Cargill processing plant with more than 900 COVID-19 cases reopens despite union opposition
HIGH RIVER, ALTA. -- Workers have started to return to a meat processing plant outside High River, Alta. following a two-week shutdown prompted by more than 900 positive COVID-19 cases, including a fatality, tied to the facility.
According to the provincial government, 921 workers at the Cargill facility in Aldersyde tested positive for the novel coronavirus.
Cargill officials say new safety measures have been implemented to reduce the risk of the spread of the novel coronavirus and the plant will reopen with only one shift staffed.
"We are poignantly aware that being an essential worker is not easy. The health and safety of our employees continues to be our top priority," the company said in a statement.
"Alberta Health Services will be onsite and we will conduct our ongoing screening to safeguard employees and ensure no one exhibiting symptoms enters the facility."
UFCW Local 401, the union that represents the workers, is seeking a court-mandated stop work order to ensure the safety of the employees and has also filed unfair labour practice complaints against Cargill and the province.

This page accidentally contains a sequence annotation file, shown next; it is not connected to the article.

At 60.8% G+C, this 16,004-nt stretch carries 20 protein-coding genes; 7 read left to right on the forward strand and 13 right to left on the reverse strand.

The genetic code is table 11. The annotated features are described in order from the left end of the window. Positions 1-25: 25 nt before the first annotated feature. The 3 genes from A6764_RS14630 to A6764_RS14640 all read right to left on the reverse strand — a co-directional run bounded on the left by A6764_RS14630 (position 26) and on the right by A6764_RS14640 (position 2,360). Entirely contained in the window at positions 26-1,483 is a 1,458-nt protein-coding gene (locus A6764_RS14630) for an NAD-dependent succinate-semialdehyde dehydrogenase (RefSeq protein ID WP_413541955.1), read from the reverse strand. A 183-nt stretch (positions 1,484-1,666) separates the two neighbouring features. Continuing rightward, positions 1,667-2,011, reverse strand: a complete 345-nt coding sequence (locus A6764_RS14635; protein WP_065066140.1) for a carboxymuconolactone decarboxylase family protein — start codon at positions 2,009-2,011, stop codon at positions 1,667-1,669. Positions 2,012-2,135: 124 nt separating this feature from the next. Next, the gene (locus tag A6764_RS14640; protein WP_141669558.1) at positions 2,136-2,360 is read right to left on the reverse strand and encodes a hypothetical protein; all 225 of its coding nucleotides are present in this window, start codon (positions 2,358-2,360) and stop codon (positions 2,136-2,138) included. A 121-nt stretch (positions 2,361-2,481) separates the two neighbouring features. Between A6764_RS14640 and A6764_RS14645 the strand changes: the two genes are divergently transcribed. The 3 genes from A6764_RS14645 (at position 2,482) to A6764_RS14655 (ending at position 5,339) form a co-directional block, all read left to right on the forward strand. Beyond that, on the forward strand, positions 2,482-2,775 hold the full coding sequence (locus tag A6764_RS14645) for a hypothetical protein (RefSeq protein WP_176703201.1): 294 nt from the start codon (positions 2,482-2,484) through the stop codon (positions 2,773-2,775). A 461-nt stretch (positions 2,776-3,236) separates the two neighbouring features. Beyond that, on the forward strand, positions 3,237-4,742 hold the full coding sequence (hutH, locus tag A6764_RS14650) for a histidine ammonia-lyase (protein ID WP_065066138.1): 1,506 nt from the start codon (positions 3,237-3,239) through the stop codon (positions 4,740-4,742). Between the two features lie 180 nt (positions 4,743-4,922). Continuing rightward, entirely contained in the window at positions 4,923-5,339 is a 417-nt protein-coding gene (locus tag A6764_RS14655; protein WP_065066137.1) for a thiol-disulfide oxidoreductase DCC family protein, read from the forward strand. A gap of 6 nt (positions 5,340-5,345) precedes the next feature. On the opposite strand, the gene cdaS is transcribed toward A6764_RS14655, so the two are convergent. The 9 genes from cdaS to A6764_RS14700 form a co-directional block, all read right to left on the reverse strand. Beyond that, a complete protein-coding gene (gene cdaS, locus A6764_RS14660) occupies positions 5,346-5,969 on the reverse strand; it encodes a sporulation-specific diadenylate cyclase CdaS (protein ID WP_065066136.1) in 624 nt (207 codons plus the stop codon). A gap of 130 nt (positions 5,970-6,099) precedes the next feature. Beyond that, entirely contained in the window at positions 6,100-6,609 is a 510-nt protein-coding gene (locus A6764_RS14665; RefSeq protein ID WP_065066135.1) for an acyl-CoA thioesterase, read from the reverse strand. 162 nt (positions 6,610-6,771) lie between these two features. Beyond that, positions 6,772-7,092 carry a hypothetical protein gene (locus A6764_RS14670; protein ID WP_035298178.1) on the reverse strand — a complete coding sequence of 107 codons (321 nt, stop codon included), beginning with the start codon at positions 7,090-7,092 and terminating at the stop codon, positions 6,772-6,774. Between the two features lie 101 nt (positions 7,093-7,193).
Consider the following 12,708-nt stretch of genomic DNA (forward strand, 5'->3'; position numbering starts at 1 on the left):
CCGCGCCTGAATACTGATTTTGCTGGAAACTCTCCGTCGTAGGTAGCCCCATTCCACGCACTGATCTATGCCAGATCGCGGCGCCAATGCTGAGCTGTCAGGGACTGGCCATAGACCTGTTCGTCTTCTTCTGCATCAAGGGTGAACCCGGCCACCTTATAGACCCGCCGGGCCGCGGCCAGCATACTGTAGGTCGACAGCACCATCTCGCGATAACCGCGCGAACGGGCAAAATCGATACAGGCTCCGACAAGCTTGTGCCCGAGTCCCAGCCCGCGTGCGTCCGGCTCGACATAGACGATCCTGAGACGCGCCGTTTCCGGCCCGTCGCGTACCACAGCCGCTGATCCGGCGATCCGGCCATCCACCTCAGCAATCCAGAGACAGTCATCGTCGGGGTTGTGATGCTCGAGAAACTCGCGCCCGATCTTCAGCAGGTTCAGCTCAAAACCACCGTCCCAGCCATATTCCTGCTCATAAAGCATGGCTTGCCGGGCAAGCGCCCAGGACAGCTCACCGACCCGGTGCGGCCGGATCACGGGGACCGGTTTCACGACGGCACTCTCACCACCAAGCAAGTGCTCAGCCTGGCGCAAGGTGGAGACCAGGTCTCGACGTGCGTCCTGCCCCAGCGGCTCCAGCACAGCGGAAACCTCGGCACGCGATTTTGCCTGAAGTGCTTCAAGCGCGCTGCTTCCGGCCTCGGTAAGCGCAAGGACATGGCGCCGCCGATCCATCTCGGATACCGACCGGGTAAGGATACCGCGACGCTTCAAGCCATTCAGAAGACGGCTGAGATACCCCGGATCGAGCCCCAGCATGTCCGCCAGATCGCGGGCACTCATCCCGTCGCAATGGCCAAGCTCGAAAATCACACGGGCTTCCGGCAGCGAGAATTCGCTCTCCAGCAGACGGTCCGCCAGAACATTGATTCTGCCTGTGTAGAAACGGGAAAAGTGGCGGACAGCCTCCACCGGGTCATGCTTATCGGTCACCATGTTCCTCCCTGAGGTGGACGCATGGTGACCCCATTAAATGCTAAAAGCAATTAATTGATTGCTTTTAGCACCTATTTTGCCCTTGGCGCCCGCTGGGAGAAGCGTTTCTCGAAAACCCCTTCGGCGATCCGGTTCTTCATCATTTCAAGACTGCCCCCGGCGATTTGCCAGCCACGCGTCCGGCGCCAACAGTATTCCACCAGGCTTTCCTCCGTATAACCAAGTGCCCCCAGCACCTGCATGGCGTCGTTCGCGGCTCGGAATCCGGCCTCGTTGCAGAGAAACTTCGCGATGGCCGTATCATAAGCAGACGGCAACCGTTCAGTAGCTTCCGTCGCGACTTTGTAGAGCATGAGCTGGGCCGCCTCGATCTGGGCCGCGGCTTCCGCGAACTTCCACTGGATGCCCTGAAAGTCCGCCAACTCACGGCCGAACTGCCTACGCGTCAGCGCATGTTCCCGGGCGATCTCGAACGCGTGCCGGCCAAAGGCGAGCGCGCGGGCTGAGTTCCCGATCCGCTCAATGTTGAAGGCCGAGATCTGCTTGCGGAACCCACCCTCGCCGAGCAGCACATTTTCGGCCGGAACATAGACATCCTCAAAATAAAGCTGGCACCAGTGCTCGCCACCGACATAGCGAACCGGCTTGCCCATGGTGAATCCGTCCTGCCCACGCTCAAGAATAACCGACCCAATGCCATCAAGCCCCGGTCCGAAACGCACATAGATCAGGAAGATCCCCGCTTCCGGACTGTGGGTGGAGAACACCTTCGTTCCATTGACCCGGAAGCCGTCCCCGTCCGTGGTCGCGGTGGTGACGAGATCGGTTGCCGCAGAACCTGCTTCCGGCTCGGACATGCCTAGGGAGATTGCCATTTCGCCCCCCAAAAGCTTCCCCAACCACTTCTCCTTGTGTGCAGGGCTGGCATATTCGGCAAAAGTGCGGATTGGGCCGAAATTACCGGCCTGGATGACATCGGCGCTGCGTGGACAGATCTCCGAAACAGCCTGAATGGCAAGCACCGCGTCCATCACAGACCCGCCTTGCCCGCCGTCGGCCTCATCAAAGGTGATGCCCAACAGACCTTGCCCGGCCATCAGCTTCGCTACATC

According to the union, a survey of the workers revealed that 85 per cent felt it was unsafe to return to work.
"Well the workers are scared," said UFCW Local 401 president Thomas Hesse. "We spoke to over 600 workers, 85 per cent of them told us they were scared and 80 per cent of the workers told us that the plant should not reopen today.
"Cargill foods is bringing shame to Alberta," Hesse added, "and Alberta beef."
In his daily COVID-19 update to the nation, Prime Minister Justin Trudeau said the issue of worker safety was a provincial matter, but that Ottawa will help if needed.
"Both (for) the continued flow of supply chains for our food," Trudeau said, "But also for the protection of our workers."
Union members gathered outside the facility Monday morning to show their support for Cargill workers.
The deceased Cargill employee has been identified by the union as Bui Thi Hiep, a woman in her late 60s who had worked at the plant for roughly 20 years.
The union and Hiep's husband will host a virtual tribute to her on Monday as she deserves to be known as more than just "the Vietnamese worker who died of COVID-19."
The plant is located approximately 25 kilometres south of Calgary.